Homosexuality in ancient Peru

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Some evidence for homosexual behavior in ancient Peru has survived since the Spanish conquest of Peru in the form of erotic ceramics (Spanish: huacos eróticos). Such pottery originated from several ancient civilizations of Peru, the most famous of these being the Moche and Chimu cultures.

Arrival of the Spanish and banning of homosexuality[edit]

Once the Spanish arrived, in the 16th century, they were astonished at the sexual practices of the natives. Viceroy Francisco de Toledo and the priests were aghast to discover that homosexuality was accepted and that the indigenous population also did not prohibit premarital sex or hold female chastity to be of any particular importance.[1][unreliable source?]

Historian Maximo Terrazos describes how the Spanish reconciled this native sexuality with the Catholic faith:[1]

Toledo ordered natives evangelized and those "caught cohabiting outside church-sanctioned wedlock would receive 100 lashes with a whip 'to persuade these Indians to remove themselves from this custom so detrimental and pernicious'. Toledo also issued several decrees aimed at creating near total segregation of the sexes in public. Violations were punishable by 100 lashes and two years' service in pestilential state hospitals. Under the Inquisition, brought to Peru in 1569, homosexuals could be burned at the stake."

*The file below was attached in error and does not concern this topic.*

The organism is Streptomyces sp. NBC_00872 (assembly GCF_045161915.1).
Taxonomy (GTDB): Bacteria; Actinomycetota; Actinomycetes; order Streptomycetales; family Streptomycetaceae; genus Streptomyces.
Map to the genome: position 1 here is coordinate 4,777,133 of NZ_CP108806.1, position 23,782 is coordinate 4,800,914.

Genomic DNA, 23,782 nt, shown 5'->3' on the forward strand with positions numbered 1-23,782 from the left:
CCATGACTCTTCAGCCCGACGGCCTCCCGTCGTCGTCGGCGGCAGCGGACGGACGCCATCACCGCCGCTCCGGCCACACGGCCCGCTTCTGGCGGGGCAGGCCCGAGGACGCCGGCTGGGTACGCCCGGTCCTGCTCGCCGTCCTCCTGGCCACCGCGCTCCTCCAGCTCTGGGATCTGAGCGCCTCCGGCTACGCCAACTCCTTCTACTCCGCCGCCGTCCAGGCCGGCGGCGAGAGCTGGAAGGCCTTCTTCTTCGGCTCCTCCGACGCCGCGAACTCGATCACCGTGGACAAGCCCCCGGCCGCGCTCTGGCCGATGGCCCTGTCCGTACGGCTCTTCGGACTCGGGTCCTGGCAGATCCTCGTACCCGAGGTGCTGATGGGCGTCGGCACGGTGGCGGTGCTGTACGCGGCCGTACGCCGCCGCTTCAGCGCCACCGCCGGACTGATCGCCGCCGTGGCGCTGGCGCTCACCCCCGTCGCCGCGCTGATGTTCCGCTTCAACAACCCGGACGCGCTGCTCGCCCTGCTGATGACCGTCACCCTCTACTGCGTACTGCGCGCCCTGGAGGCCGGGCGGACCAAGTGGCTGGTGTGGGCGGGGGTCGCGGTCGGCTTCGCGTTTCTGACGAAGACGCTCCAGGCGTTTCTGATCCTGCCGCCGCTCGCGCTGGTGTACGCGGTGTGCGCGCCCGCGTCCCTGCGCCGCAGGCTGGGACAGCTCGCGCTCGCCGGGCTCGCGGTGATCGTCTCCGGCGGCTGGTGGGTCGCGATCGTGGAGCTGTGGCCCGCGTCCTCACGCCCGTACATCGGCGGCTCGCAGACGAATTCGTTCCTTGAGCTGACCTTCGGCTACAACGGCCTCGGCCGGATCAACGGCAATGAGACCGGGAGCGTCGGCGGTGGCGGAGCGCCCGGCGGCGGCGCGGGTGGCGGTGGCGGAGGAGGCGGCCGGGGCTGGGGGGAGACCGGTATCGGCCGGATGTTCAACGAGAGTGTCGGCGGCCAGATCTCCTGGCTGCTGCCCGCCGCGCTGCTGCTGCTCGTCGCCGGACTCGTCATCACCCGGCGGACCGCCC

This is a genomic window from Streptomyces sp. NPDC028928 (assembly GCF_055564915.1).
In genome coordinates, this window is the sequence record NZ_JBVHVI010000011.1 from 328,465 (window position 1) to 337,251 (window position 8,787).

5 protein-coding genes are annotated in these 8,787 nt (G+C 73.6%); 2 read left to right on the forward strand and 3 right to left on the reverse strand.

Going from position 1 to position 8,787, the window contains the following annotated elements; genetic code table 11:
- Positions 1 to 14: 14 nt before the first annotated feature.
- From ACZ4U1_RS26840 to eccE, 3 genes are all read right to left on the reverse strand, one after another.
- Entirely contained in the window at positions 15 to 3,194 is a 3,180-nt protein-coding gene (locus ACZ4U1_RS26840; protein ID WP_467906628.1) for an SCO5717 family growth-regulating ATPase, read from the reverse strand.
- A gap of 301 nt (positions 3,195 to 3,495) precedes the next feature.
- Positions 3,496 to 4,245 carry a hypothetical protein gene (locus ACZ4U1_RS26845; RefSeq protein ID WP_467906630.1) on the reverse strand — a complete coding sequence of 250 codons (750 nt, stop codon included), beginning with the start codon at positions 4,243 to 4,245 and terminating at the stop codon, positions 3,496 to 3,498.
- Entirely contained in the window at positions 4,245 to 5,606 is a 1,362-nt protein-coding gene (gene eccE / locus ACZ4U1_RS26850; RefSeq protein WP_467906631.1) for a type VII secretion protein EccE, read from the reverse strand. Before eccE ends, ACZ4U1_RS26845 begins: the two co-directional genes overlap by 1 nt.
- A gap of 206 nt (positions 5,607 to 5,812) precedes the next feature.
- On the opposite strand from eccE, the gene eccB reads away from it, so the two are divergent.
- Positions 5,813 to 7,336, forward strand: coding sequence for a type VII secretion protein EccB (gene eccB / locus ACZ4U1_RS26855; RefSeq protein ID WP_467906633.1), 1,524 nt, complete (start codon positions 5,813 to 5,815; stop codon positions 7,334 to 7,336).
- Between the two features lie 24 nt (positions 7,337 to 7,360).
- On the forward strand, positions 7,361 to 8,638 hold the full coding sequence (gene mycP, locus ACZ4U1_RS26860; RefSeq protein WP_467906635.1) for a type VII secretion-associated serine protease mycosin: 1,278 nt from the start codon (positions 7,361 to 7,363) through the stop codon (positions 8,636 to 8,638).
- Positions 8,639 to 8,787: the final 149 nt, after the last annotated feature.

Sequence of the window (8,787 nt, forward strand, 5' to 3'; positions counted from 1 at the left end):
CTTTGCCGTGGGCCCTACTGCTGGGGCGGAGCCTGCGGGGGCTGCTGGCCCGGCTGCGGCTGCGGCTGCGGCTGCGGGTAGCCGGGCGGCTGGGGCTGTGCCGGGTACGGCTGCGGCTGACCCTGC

— Maximo Terrazos, historian

However, homosexuality in Peru was decriminalised in 1837.[2]


Over a span of 800 years, pre-Columbian central Andean cultures, especially the Moche, created at least tens of thousands of ceramics (Spanish: huacos). A few such ceramics show skeletons undeniably engaged in homosexuality; four depict gay male anal intercourse, one depicts lesbian penetration with the clitoris.[3] Many others show partners where at least one member is of indeterminate sex, like the oral sex ceramic shown above, where the genitalia of the person on their knees is not visible. Such works, due perhaps to bias, have often been interpreted as depicting a heterosexual couple.[3]


Many of the ceramics, along with most indigenous icons, were smashed. In the 1570s, Toledo and his clerical advisers organized to eliminate sodomy, masturbation and a common social practice which roughly translated from the native Quechua means "trial marriage". As Terrazos describes, "You couldn't talk about them because they were considered [pornographic]." They were prohibited due to "taboo imposed by the Christian religion that men have sex only for procreation and that women do not experience sexual pleasure."[1]


In spite of this organized effort to destroy these artifacts, many have survived to the present day. For decades, the erotic ceramics were locked away from the public, accessible only to an elite group of Peruvian social scientists. Occasionally and reluctantly they were made available to select foreign researchers from the United States and Europe. The Larco Museum in Lima, Peru is well known for its gallery of pre-Columbian erotic pottery.

See also[edit]


  1. ^ a b c Vecchio, Rick (7 March 2004). "Erotic Ceramics Reveal Dirty Little Secret". LA Times. Los Angeles: LA Times. Associated Press. Retrieved 1 December 2009.
  2. ^ "Where is it illegal to be gay?". BBC News. Retrieved 23 February 2014.
  3. ^ a b Mathieu, Paul; Catherine Hess (2003) [2003]. Sex Pots: Eroticism in Ceramics. New Brunswick, New Jersey: Rutgers University Press. pp. 23–28. ISBN 0-8135-3293-0. Retrieved 1 December 2009.